A leading academic has warned that whatever the result of the EU referendum expected later this year Britain will find it harder to control its borders because the UK will no longer be a full member of the European club.
Professor Michael Keating said: “We cannot deal with the migration crisis on our own. It’s a conceit in Britain to think that it’s a problem for Greece and Italy and not us.
“To think we can keep them out once we’ve not 3000 at Calais but a million is unrealistic.”
Professor Keating, who leads the Scottish Centre on Constitutional Change, argues that because Cameron’s renegotiated membership will exempt the UK from the core EU goal of “ever closer union” Britain will become a semi-detached member of the club even if we vote to remain, and that won’t go down well with other EU members.
He explained: “If we’re not good Europeans, if we don’t play the game, the others will be less inclined to help.
“There will be masses trying to get into the UK, 10 times what we get at the moment.
“We have the smallest immigration problem at the moment because we’re at the far end of Europe and under the Dublin convention asylum seekers must seek asylum in the country they land.”
David Cameron is expected to clinch a new deal on Britain’s membership of the European Union at a summit in Brussels on Friday.
He is under pressure to finish his renegotiation in order to be able to go to the polls on June 23.
It’s widely believed he fears another summer of bad news and apparent EU impotence on the issue of immigration including pictures of asylum seekers on Mediterranean beaches would hamper his chances of an In vote if he waits till the autumn to hold the referendum.
The Prime Minister has spent weeks touring European capitals to win support for his EU deal that will also commit Brussels to increased competitiveness, allow EU laws to be struck down by a majority of national governments and stop European immigrants to the UK from claiming benefits.
However, a lot of the apparent uncertainty about the outcome of this week’s Brussels meeting has been written off as stage management – something underlined by government departments setting up media interviews around the deal for next weekend while publicly stating that there’s still all to play for.
Prof Keating added: “There may be a symbolic walkout and there’ll have to be an emergency summit.
“But June 23 looks extremely likely for the vote. If it’s not June then David Cameron is in serious trouble. For example, he’ll have to handle a divided Cabinet for longer.”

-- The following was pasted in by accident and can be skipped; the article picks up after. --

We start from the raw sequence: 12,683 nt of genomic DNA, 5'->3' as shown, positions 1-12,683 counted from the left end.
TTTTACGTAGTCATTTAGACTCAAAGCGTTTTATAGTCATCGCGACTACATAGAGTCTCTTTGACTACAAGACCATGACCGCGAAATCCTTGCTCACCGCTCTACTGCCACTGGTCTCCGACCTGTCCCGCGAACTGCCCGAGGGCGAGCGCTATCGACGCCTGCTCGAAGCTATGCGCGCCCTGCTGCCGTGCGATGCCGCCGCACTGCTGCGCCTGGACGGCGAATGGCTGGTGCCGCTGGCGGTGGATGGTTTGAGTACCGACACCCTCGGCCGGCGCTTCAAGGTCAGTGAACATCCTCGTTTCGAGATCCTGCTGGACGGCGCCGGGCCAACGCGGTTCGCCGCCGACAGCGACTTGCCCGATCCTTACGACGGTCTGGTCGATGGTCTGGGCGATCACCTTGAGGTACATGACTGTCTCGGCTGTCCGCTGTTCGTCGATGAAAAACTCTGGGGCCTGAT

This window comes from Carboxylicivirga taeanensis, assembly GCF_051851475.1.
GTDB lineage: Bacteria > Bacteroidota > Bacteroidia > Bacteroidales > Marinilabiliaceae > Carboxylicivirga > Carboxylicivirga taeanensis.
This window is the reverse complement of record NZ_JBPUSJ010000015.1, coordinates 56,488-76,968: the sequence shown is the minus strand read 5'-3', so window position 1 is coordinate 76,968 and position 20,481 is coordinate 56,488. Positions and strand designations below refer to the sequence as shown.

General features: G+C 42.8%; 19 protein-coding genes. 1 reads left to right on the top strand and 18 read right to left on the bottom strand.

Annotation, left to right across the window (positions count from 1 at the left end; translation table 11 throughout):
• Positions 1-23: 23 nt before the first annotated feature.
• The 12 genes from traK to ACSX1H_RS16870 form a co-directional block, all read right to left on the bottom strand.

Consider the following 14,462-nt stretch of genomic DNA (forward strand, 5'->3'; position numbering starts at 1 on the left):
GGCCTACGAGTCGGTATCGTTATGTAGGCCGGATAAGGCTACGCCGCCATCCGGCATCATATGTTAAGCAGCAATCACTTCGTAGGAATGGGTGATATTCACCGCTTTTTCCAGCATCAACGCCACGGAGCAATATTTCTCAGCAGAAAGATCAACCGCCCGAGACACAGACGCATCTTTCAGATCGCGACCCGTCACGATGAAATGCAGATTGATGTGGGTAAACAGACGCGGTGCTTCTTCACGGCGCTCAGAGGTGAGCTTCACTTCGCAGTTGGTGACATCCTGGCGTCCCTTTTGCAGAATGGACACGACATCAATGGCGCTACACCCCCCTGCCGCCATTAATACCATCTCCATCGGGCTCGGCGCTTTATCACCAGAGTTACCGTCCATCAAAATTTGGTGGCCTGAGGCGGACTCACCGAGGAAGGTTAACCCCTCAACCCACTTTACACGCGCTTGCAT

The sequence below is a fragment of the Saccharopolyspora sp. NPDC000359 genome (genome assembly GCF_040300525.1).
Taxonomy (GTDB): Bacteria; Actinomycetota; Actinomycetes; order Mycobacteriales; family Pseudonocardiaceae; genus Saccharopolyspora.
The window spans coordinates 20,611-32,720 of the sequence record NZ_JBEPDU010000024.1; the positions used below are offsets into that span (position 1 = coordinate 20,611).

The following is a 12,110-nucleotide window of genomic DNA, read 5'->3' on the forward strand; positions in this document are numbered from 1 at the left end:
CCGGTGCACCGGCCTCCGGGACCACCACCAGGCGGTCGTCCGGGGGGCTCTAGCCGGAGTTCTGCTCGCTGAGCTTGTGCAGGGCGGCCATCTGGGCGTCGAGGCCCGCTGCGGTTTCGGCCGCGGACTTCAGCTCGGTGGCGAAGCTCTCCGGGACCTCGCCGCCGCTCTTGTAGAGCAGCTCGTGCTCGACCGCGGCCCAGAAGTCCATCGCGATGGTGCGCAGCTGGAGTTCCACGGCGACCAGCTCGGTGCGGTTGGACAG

The SNP are opposed to a June 23 poll, claiming it is too close to the Holyrood elections taking place on May 5.
Their Europe spokesman Stephen Gethins said: “It’s disrespectful to voters as has been agreed by members of parties across the House of Commons and by the three First Ministers of Scotland, Wales and Northern Ireland.
“Furthermore I want to have a proper debate, not a rushed one.
“If the Prime Minister has the courage of his convictions he should he willing to put the European question to the test, and I say that as someone who’ll be making a robust case for the UK to stay in the EU.”
The Prime Minister will likely bring his lengthy renegotiation of Britain’s EU membership to an end next weekend.
Expect plenty of drama and talk of vetos, discussions going on late into the night and last-minute concessions.
The French may yet throw a spanner in the works as is often their way.
But the PM will head home proclaiming victory and, finally, the EU referendum campaign will really get under way.
The summit and the deal that comes out of it are essentially flim-flam.
The coming debate on Britain in the EU is about more than whether immigrants can claim benefits after two or four years. It’s even about more than whether the Eurocrats can inflict straight bananas on us.
It’s about broader issues like who should control Britain’s borders.
Ultimately it’s about whether the EU is good or bad for Britain.
That’s not clear so it’s up to the respective campaigns to make the arguments and to convince voters why it matters either way.
And when the time comes you can be sure the Sunday Post will be on hand to explain the arguments and help our readers make up their minds.